What to know about the omicron variant

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With the appearance of the omicron variant of the SARS-CoV-2 virus, there are a number of questions regarding what the disease is, how it is transmitted, who is vulnerable and how it is treated. Marilyn Bulloch, associate clinical professor in the Harrison School of Pharmacy’s Department of Pharmacy Practice, provides comments on what is known about the newest variant.

Bulloch received her Doctor of Pharmacy from Rutgers in 2007 and completed residencies at the University of Alabama at Birmingham and the Charleston (S.C.) Area Medical Center. Her research interests include acute care pharmacotherapy, infectious diseases, internal medicine and medication use in older adults. She has spoken at the national, regional and local level on a variety of medicine related topics, including influenza and other concerning viral infections. She has been published in numerous medical and pharmacy journals, including Pharmacotherapy, Annals of Pharmacotherapy, the Journal of Pharmacy Practice and the Journal of the American Pharmacists Association.

What is the omicron variant?
Like most things with COVID-19, our knowledge of the omicron variant is still evolving. It appears to have substantially more mutations than other variants of concern, some of which could have some profound impacts on things such as how easily it can be transmitted or the severity of illness it may trigger.

I say ‘could’ because we do not know entirely yet. About half of the mutations seem to involve changes in the part of the virus that helps SARS-CoV-2 enter host cells and cause infection. It is possible these changes may circumvent recognition by antibodies gained from vaccination or natural immunity. The concerns arise based on a sharp increase in cases, including severe cases and hospitalizations in South Africa after it emerged.

In one area, about 90% of new cases were caused by the omicron variant – less than a month after being first recognized. Officials are still trying to determine if the severity is specifically linked to the omicron variant mutations or is just a statistical observance since more people are becoming infected.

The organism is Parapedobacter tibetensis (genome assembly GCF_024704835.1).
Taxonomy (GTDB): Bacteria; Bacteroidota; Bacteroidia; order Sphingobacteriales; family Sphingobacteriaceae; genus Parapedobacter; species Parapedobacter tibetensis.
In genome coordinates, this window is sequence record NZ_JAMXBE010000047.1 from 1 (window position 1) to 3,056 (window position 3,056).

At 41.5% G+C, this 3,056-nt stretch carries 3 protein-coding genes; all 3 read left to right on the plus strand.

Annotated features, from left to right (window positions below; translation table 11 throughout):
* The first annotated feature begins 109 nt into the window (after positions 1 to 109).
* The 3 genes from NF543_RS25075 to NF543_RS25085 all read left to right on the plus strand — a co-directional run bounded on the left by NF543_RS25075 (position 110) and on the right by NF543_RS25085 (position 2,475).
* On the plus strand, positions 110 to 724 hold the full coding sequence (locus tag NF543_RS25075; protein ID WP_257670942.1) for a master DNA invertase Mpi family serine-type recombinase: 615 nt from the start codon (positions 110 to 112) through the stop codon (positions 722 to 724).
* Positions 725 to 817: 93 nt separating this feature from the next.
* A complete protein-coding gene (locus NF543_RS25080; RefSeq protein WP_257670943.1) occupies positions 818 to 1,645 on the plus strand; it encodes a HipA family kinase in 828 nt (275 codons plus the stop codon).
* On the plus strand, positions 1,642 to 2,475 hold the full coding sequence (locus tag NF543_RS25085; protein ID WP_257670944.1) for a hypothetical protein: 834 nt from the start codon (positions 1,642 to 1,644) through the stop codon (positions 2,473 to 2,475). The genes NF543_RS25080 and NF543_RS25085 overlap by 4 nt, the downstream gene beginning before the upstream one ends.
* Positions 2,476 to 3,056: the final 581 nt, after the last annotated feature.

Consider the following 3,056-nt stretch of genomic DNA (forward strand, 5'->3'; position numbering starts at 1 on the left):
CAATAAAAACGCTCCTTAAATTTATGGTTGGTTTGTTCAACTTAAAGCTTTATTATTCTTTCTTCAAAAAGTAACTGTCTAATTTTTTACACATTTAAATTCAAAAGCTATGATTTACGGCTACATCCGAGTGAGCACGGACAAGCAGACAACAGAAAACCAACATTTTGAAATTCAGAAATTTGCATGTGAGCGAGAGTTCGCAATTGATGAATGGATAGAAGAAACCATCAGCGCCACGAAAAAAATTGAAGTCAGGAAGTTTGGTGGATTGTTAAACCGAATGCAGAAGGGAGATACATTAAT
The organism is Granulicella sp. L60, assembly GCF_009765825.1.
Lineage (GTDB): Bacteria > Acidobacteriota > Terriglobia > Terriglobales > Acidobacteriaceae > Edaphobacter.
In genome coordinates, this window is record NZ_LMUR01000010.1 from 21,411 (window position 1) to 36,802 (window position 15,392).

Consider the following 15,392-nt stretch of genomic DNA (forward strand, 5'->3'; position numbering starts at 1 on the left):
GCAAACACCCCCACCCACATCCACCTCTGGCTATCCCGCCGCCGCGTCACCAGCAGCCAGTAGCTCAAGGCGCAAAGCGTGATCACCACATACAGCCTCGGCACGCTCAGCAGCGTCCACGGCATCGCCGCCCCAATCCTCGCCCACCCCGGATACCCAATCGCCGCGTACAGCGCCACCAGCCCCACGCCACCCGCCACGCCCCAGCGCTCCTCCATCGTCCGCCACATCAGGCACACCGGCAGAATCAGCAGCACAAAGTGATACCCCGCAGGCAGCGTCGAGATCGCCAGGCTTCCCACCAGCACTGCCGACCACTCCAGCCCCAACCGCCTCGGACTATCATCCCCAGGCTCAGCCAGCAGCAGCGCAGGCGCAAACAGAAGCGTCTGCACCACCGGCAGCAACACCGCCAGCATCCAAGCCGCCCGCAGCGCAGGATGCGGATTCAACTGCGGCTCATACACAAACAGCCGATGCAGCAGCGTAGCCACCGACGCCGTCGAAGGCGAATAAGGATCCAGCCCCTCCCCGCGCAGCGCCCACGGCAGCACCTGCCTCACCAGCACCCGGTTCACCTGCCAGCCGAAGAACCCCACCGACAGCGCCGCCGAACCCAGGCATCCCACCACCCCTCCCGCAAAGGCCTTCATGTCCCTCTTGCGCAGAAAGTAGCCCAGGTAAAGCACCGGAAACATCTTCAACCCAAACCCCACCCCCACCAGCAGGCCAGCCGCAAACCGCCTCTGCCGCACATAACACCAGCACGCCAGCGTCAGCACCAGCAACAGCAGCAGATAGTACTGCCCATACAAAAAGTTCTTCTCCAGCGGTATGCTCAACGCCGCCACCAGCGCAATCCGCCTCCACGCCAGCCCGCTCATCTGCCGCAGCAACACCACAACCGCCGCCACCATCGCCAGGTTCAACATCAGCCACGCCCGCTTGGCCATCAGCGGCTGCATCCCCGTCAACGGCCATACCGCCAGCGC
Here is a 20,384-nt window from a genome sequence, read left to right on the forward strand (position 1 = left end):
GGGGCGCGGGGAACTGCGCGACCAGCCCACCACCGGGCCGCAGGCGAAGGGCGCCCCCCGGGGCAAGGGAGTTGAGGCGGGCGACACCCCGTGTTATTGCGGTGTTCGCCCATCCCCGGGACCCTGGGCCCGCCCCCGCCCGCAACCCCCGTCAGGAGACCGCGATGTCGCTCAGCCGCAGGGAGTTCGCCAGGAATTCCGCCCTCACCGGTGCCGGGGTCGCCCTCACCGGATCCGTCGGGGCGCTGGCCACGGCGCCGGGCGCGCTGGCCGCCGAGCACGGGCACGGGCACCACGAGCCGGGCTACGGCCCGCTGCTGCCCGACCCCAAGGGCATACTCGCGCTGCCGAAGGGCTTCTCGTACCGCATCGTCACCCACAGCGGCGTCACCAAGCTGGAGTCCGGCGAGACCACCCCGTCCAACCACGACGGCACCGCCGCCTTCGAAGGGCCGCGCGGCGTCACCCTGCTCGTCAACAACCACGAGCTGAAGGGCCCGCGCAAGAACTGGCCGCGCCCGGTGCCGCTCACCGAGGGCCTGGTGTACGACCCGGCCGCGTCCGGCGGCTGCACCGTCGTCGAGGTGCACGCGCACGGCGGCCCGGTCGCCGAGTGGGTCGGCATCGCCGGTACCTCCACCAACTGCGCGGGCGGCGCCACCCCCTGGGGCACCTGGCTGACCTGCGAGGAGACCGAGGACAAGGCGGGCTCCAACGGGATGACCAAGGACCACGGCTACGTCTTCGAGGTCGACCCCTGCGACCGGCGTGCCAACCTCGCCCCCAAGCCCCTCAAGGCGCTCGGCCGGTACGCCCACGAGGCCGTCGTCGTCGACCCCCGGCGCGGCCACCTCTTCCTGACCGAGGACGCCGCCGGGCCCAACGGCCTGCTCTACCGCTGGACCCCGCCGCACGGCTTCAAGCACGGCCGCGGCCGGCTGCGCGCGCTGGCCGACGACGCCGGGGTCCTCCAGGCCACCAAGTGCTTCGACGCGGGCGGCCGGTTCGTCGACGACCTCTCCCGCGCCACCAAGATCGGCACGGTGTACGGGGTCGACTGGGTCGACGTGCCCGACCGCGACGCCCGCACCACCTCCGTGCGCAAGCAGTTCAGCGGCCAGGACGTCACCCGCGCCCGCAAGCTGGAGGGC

How do these new variants continue to come out?
It would be more surprising if we did not see any more variants emerge. Viruses, and really all microorganisms, adapt to survive. This is particularly true when anti-infectives and vaccines are introduced into the situation and the pathogen learns how to evolve in response.

I think it important to keep in mind that all variants are not going to cause a new wave of pandemic cases or will be able to resist our ability to prevent or treat them. Currently, the World Health Organization is tracking several variants of concern, of interest or under monitoring. Not all of these have had a widespread impact on public health and about 13 are no longer being monitored because they do not appear to have a significant epidemiological impact.

If I am vaccinated, am I still protected against the omicron variant?

At this time, we do not know how well the vaccines protect against the omicron variant. The head of one of the vaccine manufacturers has publicly stated that he felt the vaccines would be less effective against omicron. Health officials around the world are working to determine the impact, and the vaccine manufacturers are working to address the issue as well with their products.

We know with other variants that the vaccine may not always protect against infection, but that vaccinated patients are less likely to develop severe infections or to die. Even if the vaccines are not highly effective against preventing infection with the omicron variant, there is hope that their role in preventing severe COVID-19 will continue to be seen.